The cop gripper 19 has the same construction as the bobbin gripper 34. As shown in FIGS. 4a and 4b, the gripper 19 or 34 comprises a pair of semi-circular annuli 36 and 37 pivota'bly secured to a holder 38 through a pin 39 for rotational movements with a projection 35 integral with the end of one of the semi-circular annuli for example, the annulus 36. The opposed semi-circular annuli 3'6 and 37 are normally closed under the action of a spring 42. The holder 38 is provided with a pair of pins 40 and 41 slidably engaging the elongated slots 14 and 31 of the guide plates and 32 respectively.

As shown in FIGS. 1 and 5, the cop releasing device D has its free end portion in the form of a bevelled surface 42 and has a slide block 44 provided on its upper surface with a rack 43. The slide block 44 is slidably fitted into an opening in a guide 45 which, in turn, is rigidly secured to the carriage A. The rack 43 meshes with a toothed sector 45 whose pivot rod 47 is rotatably mounted on the guide 45. The pivot rod 47 is provided at one end with a lever 48 engaged at one end by a spring 49 having a tensioning force tending to normally urge the bobbin releasing member 44 forwardly. A stop pin 50 formed on the releasing member 44 cooperates with an elongated slot 51 formed in the guide 45 to define the position of the re leasing member 44 up to which the same can project. The guide 4-5 is provided with a rotable cam 52 while the bobbin release member 45 is provided with a cam pin 53 associated with the cam 52. A tensioning spring 54 serves to normally hold the cam pin 53 in contact with the earn 52 under a pressure.

The operation of the invention will be first described in terms of movement of the cop and bobbin grippers 19 and 34 respectively for conducting bobbin exchange, relative to the associated bobbins to be exchanged respective- 1y. As the endless belt c of the cop dismounting unit Cd moves around the gear shafts 6 and 7, each of the cop grippers 13 begins to remove or dismount the associated cop from its spindle S just when the cop gripper has. reached its lowermost position OP as illustrated in FIG. 1 and gradually remove the cop from the spindle while the same effects continuous upward movement. On the other hand, as the endless belt b of the bobbin mounting unit Bm moves around the gear shafts 23 and 24 each of the bobbin grippers 34 begins to fit or mount an empty boblbin onto one of the spindles S just when the bobbin gripper has reached its position BP from which the bobbin gripper begins to be lowered and gradually fits the empty bobbin onto the spindle while the same effects progressively downward movement rather than upward movement. It is now assumed that the travelling speed of the endless belt c is equal in magnitude to that of the endless belt b and also to the moving speed of the carriage A and that those portions of both endless belts on which bobbins are changed move in the opposite direction as compared with the carriage A. It is also assumed that the gripping center for each of the cop and bobbin grippers 19 and 34 lies on a line passing through the axes of the aligned spindles S. Under these assumed conditions, it will be appreciated that any one of the cop or bobbin grippers 19 or 34 respectively in the region of the associated belt where the bobbins are exchanged or the inner run of the belt thereof as viewed from the spindles is maintained stationary with respect to the bobbins to be exchanged and hence to the spindles in the lateral direction or in the direction of movement of the carriage.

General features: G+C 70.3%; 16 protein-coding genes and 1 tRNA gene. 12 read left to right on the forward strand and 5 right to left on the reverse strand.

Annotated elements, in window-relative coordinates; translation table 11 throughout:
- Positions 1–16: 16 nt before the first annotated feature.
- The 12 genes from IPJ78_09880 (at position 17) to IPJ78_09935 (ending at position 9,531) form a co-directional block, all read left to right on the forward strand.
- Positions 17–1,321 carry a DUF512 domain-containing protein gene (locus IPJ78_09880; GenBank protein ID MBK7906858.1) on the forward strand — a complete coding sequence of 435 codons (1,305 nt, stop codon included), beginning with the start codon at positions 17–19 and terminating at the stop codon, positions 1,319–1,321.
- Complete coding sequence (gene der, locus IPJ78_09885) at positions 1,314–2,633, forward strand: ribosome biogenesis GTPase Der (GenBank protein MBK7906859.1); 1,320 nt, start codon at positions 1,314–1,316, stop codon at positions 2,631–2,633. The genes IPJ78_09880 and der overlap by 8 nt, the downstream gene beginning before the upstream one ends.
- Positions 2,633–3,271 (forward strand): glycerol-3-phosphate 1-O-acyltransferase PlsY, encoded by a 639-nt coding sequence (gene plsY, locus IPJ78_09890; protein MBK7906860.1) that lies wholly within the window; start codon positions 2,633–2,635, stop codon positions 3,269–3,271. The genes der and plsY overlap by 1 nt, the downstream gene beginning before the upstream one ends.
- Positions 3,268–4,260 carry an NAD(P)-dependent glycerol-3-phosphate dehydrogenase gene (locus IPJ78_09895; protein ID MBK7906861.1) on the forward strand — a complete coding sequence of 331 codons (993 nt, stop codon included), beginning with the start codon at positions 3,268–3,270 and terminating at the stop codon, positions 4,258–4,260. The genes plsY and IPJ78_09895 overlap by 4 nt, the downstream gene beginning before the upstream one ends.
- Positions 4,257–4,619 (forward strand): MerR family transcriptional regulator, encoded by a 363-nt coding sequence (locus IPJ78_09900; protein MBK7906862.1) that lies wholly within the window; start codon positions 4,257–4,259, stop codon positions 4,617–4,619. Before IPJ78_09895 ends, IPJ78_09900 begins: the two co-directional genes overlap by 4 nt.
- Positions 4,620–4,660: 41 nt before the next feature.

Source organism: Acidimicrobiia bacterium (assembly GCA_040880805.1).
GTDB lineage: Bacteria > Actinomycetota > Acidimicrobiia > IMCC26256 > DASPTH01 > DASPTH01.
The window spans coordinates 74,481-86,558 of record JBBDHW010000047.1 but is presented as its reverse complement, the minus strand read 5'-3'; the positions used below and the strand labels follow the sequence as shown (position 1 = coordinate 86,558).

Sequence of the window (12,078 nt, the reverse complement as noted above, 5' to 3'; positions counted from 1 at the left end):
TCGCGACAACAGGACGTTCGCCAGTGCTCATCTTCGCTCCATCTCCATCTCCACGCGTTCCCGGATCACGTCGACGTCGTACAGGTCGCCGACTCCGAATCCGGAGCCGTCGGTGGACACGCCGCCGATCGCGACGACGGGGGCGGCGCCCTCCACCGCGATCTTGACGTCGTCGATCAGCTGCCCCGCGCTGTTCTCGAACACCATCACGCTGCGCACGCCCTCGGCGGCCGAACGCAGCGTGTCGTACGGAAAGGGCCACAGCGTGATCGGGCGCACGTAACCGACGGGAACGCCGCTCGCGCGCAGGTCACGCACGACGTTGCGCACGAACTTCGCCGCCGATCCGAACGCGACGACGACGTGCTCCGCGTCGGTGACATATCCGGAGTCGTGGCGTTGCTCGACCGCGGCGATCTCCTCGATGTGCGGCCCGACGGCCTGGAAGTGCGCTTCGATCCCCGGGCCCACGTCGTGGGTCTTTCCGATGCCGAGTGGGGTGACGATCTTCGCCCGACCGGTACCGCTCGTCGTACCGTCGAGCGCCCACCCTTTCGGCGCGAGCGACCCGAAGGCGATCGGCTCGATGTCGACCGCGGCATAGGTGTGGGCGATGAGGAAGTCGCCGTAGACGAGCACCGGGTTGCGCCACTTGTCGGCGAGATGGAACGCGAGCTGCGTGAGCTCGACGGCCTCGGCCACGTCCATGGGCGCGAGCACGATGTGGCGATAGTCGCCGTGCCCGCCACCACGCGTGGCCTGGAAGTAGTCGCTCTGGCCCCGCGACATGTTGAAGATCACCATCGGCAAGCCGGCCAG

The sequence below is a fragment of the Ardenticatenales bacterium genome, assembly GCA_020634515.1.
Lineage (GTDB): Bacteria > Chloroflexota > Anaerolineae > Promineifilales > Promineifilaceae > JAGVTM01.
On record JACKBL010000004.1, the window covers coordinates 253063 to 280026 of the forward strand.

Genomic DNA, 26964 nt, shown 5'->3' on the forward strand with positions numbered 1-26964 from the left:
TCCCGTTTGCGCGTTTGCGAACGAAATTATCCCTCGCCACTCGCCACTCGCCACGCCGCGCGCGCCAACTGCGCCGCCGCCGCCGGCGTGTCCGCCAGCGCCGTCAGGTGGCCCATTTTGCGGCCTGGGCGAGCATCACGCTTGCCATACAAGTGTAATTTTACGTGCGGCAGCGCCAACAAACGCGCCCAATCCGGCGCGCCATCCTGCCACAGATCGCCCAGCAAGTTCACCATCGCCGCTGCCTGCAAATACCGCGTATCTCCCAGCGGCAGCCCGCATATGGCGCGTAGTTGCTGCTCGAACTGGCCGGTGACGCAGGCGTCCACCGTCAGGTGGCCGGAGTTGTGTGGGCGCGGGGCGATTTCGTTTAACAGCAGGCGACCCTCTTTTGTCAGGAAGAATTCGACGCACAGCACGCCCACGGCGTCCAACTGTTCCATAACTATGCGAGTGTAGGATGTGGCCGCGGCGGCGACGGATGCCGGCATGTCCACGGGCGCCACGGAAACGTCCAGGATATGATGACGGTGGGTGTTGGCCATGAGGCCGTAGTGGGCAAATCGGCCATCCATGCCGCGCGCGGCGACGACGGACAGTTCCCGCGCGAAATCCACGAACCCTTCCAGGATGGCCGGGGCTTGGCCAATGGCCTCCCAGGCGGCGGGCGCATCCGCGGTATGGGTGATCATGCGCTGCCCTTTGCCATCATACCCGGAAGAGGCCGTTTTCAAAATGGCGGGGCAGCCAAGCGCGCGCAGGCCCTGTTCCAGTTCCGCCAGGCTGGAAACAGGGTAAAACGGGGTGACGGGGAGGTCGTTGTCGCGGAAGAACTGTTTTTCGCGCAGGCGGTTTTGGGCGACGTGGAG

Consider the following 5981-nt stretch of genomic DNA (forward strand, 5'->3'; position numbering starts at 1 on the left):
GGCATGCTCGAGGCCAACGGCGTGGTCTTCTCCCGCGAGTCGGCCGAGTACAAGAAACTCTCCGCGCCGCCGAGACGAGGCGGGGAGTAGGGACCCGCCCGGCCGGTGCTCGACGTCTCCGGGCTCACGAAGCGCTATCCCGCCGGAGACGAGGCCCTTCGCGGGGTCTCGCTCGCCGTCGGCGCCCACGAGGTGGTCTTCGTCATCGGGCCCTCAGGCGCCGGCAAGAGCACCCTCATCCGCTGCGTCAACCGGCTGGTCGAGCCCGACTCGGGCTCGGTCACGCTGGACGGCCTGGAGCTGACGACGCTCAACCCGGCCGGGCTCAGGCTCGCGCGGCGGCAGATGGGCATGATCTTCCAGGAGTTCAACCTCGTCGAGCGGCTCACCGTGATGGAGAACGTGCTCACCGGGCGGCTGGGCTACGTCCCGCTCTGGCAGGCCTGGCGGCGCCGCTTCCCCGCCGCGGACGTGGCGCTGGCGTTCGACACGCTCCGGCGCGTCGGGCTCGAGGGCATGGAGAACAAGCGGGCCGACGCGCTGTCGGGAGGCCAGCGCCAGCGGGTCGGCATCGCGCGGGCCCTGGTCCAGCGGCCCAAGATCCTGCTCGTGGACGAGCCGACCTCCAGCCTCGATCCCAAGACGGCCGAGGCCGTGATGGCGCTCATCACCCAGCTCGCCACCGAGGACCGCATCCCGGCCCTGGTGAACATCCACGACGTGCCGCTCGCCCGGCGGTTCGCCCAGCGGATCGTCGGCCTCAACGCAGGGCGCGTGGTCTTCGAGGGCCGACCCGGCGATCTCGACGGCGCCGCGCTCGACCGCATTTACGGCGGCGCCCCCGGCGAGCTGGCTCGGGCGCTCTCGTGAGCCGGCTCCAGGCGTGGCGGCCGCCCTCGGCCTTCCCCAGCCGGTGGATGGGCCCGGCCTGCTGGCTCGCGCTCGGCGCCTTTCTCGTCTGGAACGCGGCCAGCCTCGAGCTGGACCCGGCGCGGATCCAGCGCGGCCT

in order for the cop and bobbin grippers 19 and 34 to effect upwardly and downwardly vertical movements respectively, the pins 40 and 41 on their holders 38 (see FIG. 4) can contact cam grooves 55' and 56 (which provide ramps) formed on cam plates 55 and 56 rigidly secured to the support plates 5 and 22 for the cop dismounting and bobbin mounting units Cd and Bm respectively. It will be readily seen that the cop and bobbin grippers moving with the respective endless belt follow the cam grooves 55 and 55' to move upwardly and downwardly respectively.